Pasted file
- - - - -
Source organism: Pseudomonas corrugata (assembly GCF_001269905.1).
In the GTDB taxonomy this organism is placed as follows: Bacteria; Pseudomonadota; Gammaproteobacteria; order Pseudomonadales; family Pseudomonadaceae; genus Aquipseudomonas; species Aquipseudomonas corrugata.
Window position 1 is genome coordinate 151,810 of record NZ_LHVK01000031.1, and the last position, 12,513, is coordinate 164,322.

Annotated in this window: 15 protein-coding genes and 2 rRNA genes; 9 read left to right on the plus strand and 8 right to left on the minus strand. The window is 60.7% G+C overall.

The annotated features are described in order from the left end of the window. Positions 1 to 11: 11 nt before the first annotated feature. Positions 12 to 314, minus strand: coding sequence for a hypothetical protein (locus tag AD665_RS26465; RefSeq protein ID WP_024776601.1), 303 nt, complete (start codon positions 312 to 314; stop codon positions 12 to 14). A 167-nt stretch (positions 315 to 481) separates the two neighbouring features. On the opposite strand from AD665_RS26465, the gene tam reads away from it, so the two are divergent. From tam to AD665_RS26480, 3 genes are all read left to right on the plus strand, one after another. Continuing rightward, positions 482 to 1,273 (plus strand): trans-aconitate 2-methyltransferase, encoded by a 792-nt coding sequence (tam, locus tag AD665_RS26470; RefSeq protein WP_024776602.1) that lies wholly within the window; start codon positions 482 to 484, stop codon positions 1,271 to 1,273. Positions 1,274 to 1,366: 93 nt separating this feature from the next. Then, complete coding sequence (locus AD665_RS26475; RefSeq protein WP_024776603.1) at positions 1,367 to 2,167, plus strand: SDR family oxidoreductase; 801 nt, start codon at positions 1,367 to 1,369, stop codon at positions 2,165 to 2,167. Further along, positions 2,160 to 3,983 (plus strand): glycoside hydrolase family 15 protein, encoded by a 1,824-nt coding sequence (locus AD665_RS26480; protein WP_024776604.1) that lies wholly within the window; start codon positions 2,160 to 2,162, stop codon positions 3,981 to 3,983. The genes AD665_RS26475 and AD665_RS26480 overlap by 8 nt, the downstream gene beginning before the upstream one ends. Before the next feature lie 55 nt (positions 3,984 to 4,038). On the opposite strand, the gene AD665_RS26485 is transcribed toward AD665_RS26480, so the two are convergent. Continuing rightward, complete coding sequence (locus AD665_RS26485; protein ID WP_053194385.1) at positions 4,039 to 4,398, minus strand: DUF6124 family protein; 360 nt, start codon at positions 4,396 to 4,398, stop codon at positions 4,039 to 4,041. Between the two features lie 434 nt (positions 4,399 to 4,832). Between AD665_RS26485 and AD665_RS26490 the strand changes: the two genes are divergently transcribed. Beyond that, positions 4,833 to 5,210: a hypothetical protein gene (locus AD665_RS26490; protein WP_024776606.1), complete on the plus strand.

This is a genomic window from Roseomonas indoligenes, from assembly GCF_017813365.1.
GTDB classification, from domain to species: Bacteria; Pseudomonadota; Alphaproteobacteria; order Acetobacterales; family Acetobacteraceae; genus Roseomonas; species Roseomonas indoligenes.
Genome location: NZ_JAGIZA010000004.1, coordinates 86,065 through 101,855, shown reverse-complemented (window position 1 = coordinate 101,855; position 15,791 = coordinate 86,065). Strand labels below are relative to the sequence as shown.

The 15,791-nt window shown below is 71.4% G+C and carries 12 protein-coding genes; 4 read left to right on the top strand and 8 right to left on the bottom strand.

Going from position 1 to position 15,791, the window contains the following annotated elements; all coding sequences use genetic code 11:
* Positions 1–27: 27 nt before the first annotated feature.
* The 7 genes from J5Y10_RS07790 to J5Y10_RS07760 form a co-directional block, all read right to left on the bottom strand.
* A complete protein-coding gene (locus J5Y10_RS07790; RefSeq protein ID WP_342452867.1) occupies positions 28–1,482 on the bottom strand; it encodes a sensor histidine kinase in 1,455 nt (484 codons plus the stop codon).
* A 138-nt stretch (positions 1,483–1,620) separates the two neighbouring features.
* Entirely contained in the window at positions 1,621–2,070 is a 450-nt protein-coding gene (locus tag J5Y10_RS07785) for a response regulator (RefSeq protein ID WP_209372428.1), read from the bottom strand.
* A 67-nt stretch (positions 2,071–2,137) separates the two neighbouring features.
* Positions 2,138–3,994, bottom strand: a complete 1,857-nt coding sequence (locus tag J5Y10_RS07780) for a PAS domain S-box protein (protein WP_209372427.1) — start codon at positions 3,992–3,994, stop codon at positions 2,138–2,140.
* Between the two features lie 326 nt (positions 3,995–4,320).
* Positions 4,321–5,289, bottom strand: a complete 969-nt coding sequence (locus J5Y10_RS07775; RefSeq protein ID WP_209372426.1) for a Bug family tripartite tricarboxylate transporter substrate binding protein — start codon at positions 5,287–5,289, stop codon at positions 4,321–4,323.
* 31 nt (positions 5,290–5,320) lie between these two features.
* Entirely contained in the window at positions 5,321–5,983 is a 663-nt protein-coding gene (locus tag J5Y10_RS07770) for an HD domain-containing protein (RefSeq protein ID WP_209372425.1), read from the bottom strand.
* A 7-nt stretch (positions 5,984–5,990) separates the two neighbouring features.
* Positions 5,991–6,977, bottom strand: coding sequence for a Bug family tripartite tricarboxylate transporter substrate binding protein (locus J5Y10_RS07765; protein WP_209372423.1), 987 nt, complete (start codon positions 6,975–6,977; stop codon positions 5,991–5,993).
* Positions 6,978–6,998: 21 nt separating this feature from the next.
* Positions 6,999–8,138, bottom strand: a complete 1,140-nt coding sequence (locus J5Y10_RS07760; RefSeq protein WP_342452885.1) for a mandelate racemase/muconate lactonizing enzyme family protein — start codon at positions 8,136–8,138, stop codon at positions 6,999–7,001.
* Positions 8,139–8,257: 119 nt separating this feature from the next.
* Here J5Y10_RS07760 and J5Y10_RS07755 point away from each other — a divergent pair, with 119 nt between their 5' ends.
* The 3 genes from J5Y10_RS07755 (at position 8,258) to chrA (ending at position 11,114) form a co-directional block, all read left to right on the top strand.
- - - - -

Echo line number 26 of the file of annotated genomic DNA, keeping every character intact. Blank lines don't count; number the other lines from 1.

* Positions 8,139–8,257: 119 nt separating this feature from the next.